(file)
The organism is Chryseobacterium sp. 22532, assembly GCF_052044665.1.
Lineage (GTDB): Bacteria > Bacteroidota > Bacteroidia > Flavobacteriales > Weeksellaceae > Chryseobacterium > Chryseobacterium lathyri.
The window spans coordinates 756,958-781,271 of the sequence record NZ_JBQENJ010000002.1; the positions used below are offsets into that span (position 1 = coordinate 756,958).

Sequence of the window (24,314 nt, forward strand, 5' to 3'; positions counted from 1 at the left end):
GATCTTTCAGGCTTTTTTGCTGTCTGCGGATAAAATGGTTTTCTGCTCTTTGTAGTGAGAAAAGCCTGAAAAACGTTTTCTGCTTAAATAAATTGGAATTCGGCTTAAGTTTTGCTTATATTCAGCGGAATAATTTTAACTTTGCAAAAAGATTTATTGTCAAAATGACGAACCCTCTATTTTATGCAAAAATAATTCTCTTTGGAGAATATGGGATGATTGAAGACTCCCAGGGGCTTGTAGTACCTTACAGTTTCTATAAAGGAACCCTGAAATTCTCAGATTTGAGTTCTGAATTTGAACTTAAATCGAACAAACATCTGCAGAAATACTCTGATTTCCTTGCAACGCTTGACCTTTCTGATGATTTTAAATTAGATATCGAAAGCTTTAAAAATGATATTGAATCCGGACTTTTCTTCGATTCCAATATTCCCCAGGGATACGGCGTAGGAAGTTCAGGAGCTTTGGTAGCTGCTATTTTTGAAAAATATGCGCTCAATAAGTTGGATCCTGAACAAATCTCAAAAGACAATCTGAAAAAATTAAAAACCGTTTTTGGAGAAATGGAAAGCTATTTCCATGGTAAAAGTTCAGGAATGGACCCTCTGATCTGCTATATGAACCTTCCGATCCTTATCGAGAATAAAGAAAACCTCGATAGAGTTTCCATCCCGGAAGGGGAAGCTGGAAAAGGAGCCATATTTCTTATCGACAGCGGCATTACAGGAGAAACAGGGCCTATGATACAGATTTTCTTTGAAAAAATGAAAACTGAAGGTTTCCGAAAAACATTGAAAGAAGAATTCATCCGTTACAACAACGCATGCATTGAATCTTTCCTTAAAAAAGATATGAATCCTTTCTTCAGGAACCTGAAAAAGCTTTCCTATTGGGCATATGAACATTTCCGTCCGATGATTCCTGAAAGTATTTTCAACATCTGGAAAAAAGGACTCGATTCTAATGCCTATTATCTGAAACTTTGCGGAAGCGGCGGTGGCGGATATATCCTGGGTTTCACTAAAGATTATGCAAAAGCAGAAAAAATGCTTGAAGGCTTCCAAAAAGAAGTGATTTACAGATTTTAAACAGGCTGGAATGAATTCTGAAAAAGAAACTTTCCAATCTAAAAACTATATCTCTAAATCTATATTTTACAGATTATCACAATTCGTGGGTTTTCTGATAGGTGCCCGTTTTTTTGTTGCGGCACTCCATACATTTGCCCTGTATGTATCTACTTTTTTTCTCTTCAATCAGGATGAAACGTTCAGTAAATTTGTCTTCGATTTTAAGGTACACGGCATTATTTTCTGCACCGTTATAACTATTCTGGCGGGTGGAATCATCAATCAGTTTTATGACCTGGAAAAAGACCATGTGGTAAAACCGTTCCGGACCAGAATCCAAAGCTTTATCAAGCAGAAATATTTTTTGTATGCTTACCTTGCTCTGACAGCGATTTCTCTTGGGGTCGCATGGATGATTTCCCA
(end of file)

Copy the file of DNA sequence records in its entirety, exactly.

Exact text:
The organism is Chryseobacterium sp. 22532, assembly GCF_052044665.1.
Lineage (GTDB): Bacteria > Bacteroidota > Bacteroidia > Flavobacteriales > Weeksellaceae > Chryseobacterium > Chryseobacterium lathyri.
The window spans coordinates 756,958-781,271 of the sequence record NZ_JBQENJ010000002.1; the positions used below are offsets into that span (position 1 = coordinate 756,958).

Sequence of the window (24,314 nt, forward strand, 5' to 3'; positions counted from 1 at the left end):
GATCTTTCAGGCTTTTTTGCTGTCTGCGGATAAAATGGTTTTCTGCTCTTTGTAGTGAGAAAAGCCTGAAAAACGTTTTCTGCTTAAATAAATTGGAATTCGGCTTAAGTTTTGCTTATATTCAGCGGAATAATTTTAACTTTGCAAAAAGATTTATTGTCAAAATGACGAACCCTCTATTTTATGCAAAAATAATTCTCTTTGGAGAATATGGGATGATTGAAGACTCCCAGGGGCTTGTAGTACCTTACAGTTTCTATAAAGGAACCCTGAAATTCTCAGATTTGAGTTCTGAATTTGAACTTAAATCGAACAAACATCTGCAGAAATACTCTGATTTCCTTGCAACGCTTGACCTTTCTGATGATTTTAAATTAGATATCGAAAGCTTTAAAAATGATATTGAATCCGGACTTTTCTTCGATTCCAATATTCCCCAGGGATACGGCGTAGGAAGTTCAGGAGCTTTGGTAGCTGCTATTTTTGAAAAATATGCGCTCAATAAGTTGGATCCTGAACAAATCTCAAAAGACAATCTGAAAAAATTAAAAACCGTTTTTGGAGAAATGGAAAGCTATTTCCATGGTAAAAGTTCAGGAATGGACCCTCTGATCTGCTATATGAACCTTCCGATCCTTATCGAGAATAAAGAAAACCTCGATAGAGTTTCCATCCCGGAAGGGGAAGCTGGAAAAGGAGCCATATTTCTTATCGACAGCGGCATTACAGGAGAAACAGGGCCTATGATACAGATTTTCTTTGAAAAAATGAAAACTGAAGGTTTCCGAAAAACATTGAAAGAAGAATTCATCCGTTACAACAACGCATGCATTGAATCTTTCCTTAAAAAAGATATGAATCCTTTCTTCAGGAACCTGAAAAAGCTTTCCTATTGGGCATATGAACATTTCCGTCCGATGATTCCTGAAAGTATTTTCAACATCTGGAAAAAAGGACTCGATTCTAATGCCTATTATCTGAAACTTTGCGGAAGCGGCGGTGGCGGATATATCCTGGGTTTCACTAAAGATTATGCAAAAGCAGAAAAAATGCTTGAAGGCTTCCAAAAAGAAGTGATTTACAGATTTTAAACAGGCTGGAATGAATTCTGAAAAAGAAACTTTCCAATCTAAAAACTATATCTCTAAATCTATATTTTACAGATTATCACAATTCGTGGGTTTTCTGATAGGTGCCCGTTTTTTTGTTGCGGCACTCCATACATTTGCCCTGTATGTATCTACTTTTTTTCTCTTCAATCAGGATGAAACGTTCAGTAAATTTGTCTTCGATTTTAAGGTACACGGCATTATTTTCTGCACCGTTATAACTATTCTGGCGGGTGGAATCATCAATCAGTTTTATGACCTGGAAAAAGACCATGTGGTAAAACCGTTCCGGACCAGAATCCAAAGCTTTATCAAGCAGAAATATTTTTTGTATGCTTACCTTGCTCTGACAGCGATTTCTCTTGGGGTCGCATGGATGATTTCCCA